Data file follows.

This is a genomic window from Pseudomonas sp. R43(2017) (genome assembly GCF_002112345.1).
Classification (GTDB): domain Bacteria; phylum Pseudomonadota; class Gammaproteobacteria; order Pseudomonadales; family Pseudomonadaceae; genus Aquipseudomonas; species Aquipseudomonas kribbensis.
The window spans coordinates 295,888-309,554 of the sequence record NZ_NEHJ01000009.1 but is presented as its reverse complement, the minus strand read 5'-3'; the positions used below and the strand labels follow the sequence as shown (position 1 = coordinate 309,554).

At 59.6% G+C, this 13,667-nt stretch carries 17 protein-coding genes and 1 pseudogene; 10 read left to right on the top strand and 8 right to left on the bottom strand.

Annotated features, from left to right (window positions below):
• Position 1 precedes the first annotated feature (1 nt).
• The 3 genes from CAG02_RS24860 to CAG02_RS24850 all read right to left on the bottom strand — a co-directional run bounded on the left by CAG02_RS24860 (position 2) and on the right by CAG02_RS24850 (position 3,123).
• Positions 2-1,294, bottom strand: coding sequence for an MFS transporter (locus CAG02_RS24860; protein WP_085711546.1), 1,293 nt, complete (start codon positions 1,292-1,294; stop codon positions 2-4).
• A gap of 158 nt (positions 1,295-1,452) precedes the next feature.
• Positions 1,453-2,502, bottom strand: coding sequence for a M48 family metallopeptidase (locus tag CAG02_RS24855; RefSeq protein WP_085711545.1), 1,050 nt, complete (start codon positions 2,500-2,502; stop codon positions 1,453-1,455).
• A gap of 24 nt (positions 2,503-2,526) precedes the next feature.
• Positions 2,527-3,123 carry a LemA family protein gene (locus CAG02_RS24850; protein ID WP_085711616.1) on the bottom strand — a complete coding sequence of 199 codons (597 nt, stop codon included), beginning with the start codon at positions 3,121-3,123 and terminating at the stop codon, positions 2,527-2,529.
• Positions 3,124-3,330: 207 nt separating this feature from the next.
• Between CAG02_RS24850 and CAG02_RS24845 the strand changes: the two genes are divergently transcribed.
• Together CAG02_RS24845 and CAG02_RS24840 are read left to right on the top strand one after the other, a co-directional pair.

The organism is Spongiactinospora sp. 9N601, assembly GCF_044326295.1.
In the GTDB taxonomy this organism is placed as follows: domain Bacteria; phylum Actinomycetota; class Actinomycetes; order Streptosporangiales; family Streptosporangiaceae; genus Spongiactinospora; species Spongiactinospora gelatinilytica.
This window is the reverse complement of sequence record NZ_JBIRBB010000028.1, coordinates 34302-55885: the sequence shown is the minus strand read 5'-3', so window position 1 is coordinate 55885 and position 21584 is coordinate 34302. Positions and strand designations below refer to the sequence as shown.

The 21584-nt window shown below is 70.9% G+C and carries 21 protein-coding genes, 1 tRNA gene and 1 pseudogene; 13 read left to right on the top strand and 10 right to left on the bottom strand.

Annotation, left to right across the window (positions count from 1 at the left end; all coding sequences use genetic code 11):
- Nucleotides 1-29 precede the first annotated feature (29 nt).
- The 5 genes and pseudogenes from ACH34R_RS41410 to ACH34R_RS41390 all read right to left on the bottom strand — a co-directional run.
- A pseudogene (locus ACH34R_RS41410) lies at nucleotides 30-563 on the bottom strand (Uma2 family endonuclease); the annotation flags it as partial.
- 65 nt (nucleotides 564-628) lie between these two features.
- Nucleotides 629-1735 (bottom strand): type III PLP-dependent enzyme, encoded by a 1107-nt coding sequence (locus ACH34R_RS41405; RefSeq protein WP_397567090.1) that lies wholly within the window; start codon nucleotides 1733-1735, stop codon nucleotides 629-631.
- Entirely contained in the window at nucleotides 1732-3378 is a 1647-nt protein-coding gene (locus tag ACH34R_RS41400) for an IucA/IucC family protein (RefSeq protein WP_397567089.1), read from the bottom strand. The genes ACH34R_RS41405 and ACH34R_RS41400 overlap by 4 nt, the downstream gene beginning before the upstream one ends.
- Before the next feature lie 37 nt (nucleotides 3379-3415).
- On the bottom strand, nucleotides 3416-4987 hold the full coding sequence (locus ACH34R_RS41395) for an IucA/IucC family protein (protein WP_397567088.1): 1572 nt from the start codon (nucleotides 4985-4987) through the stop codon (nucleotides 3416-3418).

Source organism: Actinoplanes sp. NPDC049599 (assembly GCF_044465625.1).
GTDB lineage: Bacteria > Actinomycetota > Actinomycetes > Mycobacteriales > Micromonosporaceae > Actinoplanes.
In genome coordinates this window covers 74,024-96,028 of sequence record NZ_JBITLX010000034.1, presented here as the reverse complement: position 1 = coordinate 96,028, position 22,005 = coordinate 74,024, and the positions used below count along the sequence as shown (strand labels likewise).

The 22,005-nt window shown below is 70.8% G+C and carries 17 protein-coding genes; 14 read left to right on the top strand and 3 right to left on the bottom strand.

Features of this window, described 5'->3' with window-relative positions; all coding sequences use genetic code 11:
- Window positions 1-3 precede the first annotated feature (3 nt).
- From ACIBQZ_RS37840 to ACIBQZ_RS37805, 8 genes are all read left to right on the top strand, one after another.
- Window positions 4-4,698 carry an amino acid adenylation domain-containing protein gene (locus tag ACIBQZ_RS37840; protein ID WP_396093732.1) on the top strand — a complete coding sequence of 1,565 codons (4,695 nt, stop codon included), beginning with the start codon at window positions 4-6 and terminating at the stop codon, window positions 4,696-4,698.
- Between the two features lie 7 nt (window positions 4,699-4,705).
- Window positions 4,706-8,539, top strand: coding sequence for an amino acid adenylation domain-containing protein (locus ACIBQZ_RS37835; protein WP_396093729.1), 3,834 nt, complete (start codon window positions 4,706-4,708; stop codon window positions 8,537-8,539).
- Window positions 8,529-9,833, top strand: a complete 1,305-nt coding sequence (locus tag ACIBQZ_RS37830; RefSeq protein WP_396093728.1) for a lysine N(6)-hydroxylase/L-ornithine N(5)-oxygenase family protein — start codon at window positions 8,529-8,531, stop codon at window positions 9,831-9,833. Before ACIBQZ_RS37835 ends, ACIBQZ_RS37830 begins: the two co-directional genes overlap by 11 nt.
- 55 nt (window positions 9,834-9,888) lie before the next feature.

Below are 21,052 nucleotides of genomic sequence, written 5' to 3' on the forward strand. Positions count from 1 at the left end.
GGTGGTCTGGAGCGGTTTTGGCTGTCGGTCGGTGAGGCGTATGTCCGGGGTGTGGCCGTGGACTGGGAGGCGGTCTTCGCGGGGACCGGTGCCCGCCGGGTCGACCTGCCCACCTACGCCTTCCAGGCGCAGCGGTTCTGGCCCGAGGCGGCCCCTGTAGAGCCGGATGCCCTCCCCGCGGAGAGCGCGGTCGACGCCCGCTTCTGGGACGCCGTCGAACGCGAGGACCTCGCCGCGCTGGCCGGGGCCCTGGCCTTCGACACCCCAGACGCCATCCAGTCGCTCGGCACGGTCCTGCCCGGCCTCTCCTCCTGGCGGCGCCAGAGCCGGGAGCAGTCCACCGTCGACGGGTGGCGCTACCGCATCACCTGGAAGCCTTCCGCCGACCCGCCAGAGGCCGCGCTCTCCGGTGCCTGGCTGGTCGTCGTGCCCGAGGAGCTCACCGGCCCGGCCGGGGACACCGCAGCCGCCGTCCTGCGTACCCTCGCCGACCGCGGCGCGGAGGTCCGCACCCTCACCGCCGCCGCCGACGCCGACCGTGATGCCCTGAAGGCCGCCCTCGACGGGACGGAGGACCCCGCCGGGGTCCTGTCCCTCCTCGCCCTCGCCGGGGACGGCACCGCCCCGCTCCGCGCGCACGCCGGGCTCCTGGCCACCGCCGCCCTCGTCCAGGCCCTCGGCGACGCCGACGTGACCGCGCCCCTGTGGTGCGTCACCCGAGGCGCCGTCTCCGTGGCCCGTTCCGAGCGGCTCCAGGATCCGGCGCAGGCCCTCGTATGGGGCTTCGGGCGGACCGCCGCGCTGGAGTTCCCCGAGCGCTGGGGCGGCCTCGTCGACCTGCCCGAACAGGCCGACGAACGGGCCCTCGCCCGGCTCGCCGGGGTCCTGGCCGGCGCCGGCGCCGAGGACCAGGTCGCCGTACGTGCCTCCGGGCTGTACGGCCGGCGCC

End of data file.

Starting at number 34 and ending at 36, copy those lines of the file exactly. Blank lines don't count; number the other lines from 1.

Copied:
- Window positions 1-3 precede the first annotated feature (3 nt).
- From ACIBQZ_RS37840 to ACIBQZ_RS37805, 8 genes are all read left to right on the top strand, one after another.
- Window positions 4-4,698 carry an amino acid adenylation domain-containing protein gene (locus tag ACIBQZ_RS37840; protein ID WP_396093732.1) on the top strand — a complete coding sequence of 1,565 codons (4,695 nt, stop codon included), beginning with the start codon at window positions 4-6 and terminating at the stop codon, window positions 4,696-4,698.